Ōyama in Autumn

My recent visit to Kanagawa’s Mount Ōyama was my first. It’s for this reason that I don’t have any previous experience to compare it to and yet, I’m prepared to suggest that mid-to-late-November is the best time of year to visit. I base this purely on the magic colours of the autumn leaves (that my photos don’t do justice to – not even close).

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The Japanese word for autumn colours is kouyou (紅葉). Please note, I use the word “autumn” because that’s what it’s called. I also put a “u” in the word “colours” for similar reasons…

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I have a problem; Isn’t referring to the place as “Mount Ōyama” a little tautological? I mean, the “yama” bit means “mountain”. From here on, I shall refer to it as “Ōyama” if that’s okay with anyone who happens to be reading this.

I guess I could also call it by its other names; Mount Afuri or Mount Kunimi. At 1,252 metres (4,108 ft), Ōyama can be found in Kanagawa Prefecture, hanging out with Mount Tanzawa and a bunch of other mountains in the Tanzawa-Ōyama Quasi-National Park.

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Ōyama is a significant religious spot, with the Ōyama-Afuri Shrine (Shinto) near the top and the Ōyama-dera (Buddhism) about half-way (yes, there’s a cable car for the time-poor, lazy, or those with…. weak knees?).

The area is also famous for both spinning tops and tofu. I can’t vouch for the spinning tops but the tofu is the absolute business – thanks to the fresh mountain water, I’m told.

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I visited on a week day with Japanese family and most of the tourists appeared to be fairly local. That’s based on the few nice people who decided to exercise their English skills with me and make small talk. I guess they (correctly) assumed I’m a native English speaker in much the same way as I didn’t notice anyone else who was. Anyway, it was quite busy and I can only imagine how many people visit over the weekend at this time of year.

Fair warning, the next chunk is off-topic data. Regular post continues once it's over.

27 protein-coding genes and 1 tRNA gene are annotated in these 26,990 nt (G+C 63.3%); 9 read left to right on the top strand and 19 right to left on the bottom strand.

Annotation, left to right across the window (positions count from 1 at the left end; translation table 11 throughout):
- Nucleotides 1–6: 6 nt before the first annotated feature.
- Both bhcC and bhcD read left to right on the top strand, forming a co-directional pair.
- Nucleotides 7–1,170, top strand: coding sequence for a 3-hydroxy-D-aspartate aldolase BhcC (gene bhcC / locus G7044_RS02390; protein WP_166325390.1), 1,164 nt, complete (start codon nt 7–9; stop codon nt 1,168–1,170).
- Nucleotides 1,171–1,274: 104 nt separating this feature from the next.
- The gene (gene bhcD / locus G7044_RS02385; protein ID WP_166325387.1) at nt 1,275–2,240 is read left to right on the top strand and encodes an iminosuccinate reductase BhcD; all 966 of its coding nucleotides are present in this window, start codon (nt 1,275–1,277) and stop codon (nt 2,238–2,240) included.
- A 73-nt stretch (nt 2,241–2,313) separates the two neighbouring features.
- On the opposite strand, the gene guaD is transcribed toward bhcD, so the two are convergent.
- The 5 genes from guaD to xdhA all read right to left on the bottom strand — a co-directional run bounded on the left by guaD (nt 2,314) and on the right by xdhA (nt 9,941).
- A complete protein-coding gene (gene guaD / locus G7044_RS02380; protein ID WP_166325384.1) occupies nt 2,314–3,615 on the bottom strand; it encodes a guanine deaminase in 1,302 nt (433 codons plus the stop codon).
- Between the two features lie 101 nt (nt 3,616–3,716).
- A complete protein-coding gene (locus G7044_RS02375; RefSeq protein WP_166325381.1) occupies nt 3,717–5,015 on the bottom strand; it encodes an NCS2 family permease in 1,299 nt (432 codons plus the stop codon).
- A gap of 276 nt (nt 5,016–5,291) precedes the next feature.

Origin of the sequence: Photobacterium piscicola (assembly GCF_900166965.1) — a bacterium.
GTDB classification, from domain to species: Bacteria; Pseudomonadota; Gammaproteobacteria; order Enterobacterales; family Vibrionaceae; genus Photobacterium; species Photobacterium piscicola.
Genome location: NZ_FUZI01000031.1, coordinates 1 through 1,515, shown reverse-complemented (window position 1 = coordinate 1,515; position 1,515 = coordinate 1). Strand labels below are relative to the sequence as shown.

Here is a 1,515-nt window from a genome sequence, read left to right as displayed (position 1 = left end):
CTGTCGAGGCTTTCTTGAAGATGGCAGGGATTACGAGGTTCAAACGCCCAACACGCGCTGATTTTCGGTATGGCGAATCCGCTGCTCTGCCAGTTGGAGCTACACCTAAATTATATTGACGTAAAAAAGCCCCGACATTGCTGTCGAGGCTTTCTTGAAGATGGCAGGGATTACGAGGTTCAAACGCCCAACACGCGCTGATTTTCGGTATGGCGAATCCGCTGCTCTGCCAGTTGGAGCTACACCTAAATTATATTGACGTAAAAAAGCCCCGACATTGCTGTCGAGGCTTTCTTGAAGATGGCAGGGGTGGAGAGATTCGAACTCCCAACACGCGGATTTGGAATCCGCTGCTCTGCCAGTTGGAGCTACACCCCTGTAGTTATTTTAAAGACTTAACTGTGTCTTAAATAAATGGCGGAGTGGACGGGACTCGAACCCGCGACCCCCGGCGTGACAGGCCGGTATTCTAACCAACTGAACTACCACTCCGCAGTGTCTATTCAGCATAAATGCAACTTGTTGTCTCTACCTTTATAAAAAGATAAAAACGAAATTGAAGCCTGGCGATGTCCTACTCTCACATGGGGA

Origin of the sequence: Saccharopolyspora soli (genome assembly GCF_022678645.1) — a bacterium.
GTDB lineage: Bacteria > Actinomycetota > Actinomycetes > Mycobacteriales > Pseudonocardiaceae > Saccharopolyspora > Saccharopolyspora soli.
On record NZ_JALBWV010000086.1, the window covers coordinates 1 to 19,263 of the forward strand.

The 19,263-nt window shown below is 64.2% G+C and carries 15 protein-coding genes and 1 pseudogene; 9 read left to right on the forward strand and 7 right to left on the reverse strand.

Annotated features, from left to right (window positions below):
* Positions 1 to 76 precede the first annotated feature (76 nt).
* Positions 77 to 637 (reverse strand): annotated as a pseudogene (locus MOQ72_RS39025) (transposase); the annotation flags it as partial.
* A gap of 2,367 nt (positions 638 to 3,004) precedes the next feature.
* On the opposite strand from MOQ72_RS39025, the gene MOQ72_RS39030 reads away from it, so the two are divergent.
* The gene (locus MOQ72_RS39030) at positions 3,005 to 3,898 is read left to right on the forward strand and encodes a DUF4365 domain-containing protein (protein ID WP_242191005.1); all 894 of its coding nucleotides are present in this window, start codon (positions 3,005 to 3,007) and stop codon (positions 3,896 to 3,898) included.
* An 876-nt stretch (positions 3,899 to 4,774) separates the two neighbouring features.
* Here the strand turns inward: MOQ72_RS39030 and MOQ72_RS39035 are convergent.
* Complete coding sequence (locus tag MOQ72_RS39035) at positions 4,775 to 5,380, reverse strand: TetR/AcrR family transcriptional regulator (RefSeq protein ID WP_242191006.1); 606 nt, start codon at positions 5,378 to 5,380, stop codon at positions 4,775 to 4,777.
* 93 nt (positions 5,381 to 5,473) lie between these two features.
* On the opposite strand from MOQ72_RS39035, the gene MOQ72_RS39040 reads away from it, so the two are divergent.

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This dude was also there. I’m led to believe this instrument is called a hang and was created in Switzerland. Either way, it looks like a spaceship. The sign suggested the tunes it emanates are great for yoga and meditation. Personally, I’m not in to yoga and I meditate to death metal…. but it sounded cool.

My personal musings aside, Ōyama is a great place for hiking, sightseeing, and taking a bunch of pretty little photos for Instagram to make your work friends jealous in order to compensate for how empty you feel inside.

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Get There

From Tokyo: Take the Odakyu line from Shinjuku to Isehara (around 1 hour) and then jump on the Kanagawa Chuo Kotsu Bus from Isehara to the Ōyama Cable Bus Stop. From there, it’s about a 15 minute walk to the cable or the start of your hike.

For getting to Ōyama from anywhere else I recommend either a) have a Japanese father-in-law to drive you, or b) use this new thing called Google.


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